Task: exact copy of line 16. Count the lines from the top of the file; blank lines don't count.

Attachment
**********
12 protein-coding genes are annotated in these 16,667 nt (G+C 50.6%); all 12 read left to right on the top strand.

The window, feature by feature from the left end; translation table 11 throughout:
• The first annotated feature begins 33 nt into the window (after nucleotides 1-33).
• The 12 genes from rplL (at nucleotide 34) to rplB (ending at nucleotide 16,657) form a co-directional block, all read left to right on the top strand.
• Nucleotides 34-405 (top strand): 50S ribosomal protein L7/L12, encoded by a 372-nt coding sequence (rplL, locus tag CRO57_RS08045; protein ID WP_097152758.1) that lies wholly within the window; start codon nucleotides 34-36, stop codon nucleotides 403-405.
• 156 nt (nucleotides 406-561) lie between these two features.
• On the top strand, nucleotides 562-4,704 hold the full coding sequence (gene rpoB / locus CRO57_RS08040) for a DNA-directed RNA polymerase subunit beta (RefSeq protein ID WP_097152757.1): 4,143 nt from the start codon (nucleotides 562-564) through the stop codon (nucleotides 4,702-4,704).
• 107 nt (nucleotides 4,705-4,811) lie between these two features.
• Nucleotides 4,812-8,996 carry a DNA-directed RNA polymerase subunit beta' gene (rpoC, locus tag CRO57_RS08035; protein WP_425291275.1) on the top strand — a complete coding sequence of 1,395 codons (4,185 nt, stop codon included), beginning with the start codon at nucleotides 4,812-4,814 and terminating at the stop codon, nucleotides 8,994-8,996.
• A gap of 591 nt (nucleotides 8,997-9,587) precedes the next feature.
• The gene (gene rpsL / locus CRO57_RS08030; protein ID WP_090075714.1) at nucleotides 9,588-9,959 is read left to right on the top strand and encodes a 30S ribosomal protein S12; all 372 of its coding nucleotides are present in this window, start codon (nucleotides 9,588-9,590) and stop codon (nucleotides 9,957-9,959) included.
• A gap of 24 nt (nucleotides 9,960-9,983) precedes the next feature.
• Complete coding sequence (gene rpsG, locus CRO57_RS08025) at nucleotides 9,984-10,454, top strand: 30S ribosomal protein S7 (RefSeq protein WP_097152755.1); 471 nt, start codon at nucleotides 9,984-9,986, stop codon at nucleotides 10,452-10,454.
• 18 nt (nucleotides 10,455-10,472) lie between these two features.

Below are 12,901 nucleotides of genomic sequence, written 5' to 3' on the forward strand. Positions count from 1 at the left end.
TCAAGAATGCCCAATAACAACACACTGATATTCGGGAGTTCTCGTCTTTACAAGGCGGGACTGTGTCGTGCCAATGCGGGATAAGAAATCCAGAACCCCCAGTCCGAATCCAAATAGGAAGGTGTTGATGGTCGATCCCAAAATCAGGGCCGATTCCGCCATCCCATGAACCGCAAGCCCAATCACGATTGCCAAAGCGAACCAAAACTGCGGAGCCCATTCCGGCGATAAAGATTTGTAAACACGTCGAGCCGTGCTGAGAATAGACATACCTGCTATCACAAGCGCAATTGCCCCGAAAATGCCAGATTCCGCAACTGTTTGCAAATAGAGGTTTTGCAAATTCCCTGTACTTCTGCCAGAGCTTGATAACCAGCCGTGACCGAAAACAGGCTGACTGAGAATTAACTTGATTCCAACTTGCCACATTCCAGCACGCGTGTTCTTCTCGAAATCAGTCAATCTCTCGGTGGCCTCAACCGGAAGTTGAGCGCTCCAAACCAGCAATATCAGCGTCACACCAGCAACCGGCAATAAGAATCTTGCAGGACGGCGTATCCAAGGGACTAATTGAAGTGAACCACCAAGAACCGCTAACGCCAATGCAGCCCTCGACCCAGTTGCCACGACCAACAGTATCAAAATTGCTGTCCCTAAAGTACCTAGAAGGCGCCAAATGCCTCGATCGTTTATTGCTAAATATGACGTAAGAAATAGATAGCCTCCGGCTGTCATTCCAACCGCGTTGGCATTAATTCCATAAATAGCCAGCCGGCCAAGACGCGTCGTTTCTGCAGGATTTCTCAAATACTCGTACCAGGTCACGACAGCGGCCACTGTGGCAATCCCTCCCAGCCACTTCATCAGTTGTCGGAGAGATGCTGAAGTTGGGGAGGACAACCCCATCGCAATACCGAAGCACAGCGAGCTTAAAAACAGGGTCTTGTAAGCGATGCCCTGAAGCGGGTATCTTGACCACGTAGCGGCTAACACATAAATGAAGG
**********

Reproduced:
TCAAGAATGCCCAATAACAACACACTGATATTCGGGAGTTCTCGTCTTTACAAGGCGGGACTGTGTCGTGCCAATGCGGGATAAGAAATCCAGAACCCCCAGTCCGAATCCAAATAGGAAGGTGTTGATGGTCGATCCCAAAATCAGGGCCGATTCCGCCATCCCATGAACCGCAAGCCCAATCACGATTGCCAAAGCGAACCAAAACTGCGGAGCCCATTCCGGCGATAAAGATTTGTAAACACGTCGAGCCGTGCTGAGAATAGACATACCTGCTATCACAAGCGCAATTGCCCCGAAAATGCCAGATTCCGCAACTGTTTGCAAATAGAGGTTTTGCAAATTCCCTGTACTTCTGCCAGAGCTTGATAACCAGCCGTGACCGAAAACAGGCTGACTGAGAATTAACTTGATTCCAACTTGCCACATTCCAGCACGCGTGTTCTTCTCGAAATCAGTCAATCTCTCGGTGGCCTCAACCGGAAGTTGAGCGCTCCAAACCAGCAATATCAGCGTCACACCAGCAACCGGCAATAAGAATCTTGCAGGACGGCGTATCCAAGGGACTAATTGAAGTGAACCACCAAGAACCGCTAACGCCAATGCAGCCCTCGACCCAGTTGCCACGACCAACAGTATCAAAATTGCTGTCCCTAAAGTACCTAGAAGGCGCCAAATGCCTCGATCGTTTATTGCTAAATATGACGTAAGAAATAGATAGCCTCCGGCTGTCATTCCAACCGCGTTGGCATTAATTCCATAAATAGCCAGCCGGCCAAGACGCGTCGTTTCTGCAGGATTTCTCAAATACTCGTACCAGGTCACGACAGCGGCCACTGTGGCAATCCCTCCCAGCCACTTCATCAGTTGTCGGAGAGATGCTGAAGTTGGGGAGGACAACCCCATCGCAATACCGAAGCACAGCGAGCTTAAAAACAGGGTCTTGTAAGCGATGCCCTGAAGCGGGTATCTTGACCACGTAGCGGCTAACACATAAATGAAGG